What difference does it make to writers of stories if public figures are denying their responsibility for their own actions? So what if they are, in effect, refusing to tell their own stories accurately? So what if the President of the United States is making himself out to be, of all things, a victim? Well, to make an obvious point, they create a climate in which social narratives are designed to be deliberately incoherent and misleading. Such narratives humiliate the act of storytelling. You can argue that only a coherent narrative can manage to explain public events, and you can reconstruct a story if someone says, “I made a mistake,” or “We did that.” You can’t reconstruct a story—you can’t even know what the story is—if everyone is saying, “Mistakes were made.” Who made them? Everybody made them and no one did, and it’s history anyway, so let’s forget about it. Every story is a history, however, and when there is no comprehensible story, there is no history. The past, under these circumstances, becomes an unreadable mess. When we hear words like “deniability,” we are in the presence of narrative dysfunction, a phrase employed by the poet C. K. Williams to describe the process by which we lose track of the story of ourselves, the story that tells us who we are supposed to be and how we are supposed to act.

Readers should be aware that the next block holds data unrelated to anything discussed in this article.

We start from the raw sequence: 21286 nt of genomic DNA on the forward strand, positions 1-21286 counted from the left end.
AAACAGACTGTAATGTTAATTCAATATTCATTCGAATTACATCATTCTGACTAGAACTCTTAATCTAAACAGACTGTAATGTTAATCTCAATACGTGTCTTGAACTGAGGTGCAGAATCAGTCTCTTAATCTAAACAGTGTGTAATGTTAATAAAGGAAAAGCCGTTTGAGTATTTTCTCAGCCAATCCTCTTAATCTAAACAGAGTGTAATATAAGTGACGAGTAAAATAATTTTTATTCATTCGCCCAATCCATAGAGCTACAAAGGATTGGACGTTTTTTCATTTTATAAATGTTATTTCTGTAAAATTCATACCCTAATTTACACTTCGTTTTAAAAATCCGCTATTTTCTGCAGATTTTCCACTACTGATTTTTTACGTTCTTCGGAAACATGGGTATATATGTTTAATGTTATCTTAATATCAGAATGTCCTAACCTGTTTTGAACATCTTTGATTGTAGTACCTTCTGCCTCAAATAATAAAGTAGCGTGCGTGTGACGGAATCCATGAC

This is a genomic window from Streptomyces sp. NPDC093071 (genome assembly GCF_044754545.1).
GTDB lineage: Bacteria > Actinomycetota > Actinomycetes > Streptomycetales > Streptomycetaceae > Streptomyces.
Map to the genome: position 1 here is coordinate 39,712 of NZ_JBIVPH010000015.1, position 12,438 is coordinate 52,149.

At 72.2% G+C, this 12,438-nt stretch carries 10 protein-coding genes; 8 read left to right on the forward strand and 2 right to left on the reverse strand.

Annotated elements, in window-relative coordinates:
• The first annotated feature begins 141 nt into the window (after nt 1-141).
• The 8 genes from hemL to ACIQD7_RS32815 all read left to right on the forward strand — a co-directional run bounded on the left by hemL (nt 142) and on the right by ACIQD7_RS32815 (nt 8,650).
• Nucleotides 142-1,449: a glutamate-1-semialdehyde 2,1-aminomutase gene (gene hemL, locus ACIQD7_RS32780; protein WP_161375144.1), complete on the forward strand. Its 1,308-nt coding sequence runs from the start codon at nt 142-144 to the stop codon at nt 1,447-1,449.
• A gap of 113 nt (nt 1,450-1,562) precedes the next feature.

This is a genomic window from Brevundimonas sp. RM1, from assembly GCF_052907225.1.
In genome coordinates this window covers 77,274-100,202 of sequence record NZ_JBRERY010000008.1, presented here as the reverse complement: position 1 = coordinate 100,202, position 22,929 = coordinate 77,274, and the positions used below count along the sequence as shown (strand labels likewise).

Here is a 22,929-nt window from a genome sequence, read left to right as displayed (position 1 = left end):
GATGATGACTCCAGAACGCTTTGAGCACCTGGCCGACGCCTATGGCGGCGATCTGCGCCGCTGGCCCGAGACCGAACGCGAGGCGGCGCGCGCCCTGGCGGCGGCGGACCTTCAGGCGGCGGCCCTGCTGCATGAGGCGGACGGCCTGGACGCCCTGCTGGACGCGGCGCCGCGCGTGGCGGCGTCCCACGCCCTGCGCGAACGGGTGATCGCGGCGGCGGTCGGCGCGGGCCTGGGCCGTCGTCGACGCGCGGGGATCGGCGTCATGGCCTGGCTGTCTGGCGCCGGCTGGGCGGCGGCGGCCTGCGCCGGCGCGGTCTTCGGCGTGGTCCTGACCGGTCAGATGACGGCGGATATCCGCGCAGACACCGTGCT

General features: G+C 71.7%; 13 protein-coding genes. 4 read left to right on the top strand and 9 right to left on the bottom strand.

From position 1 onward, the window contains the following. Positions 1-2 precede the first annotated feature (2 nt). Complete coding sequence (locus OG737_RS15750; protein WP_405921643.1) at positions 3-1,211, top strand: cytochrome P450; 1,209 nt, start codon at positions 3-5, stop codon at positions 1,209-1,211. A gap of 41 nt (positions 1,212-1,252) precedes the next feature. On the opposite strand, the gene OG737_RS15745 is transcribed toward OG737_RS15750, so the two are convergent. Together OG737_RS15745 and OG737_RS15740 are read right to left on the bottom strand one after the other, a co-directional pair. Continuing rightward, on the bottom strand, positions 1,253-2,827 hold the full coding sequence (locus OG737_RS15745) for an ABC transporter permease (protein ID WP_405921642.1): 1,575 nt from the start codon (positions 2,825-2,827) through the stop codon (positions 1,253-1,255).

Baxter picks up that essay’s idea in a Q&A with the Prairie Schooner blog, updating his argument to include the current batch of presidential candidates. (Though didn’t this problem, to the extent it even qualifies as a problem, start with Laurence Sterne?)

More Sad Literary Young Men

At the New York Review of Books blog, Elaine Blair delivers a kind of update on Katie Roiphe‘s 2010 broadside on the (in Roiphe’s view) insipid boyishness of the generation of male novelists who followed Updike, Mailer, and Roth. Blair is a little more charitable, arguing that male writers’ diffidence about sex and seduction has as much to do with appealing to women in the book-buying marketplace as women in general. So: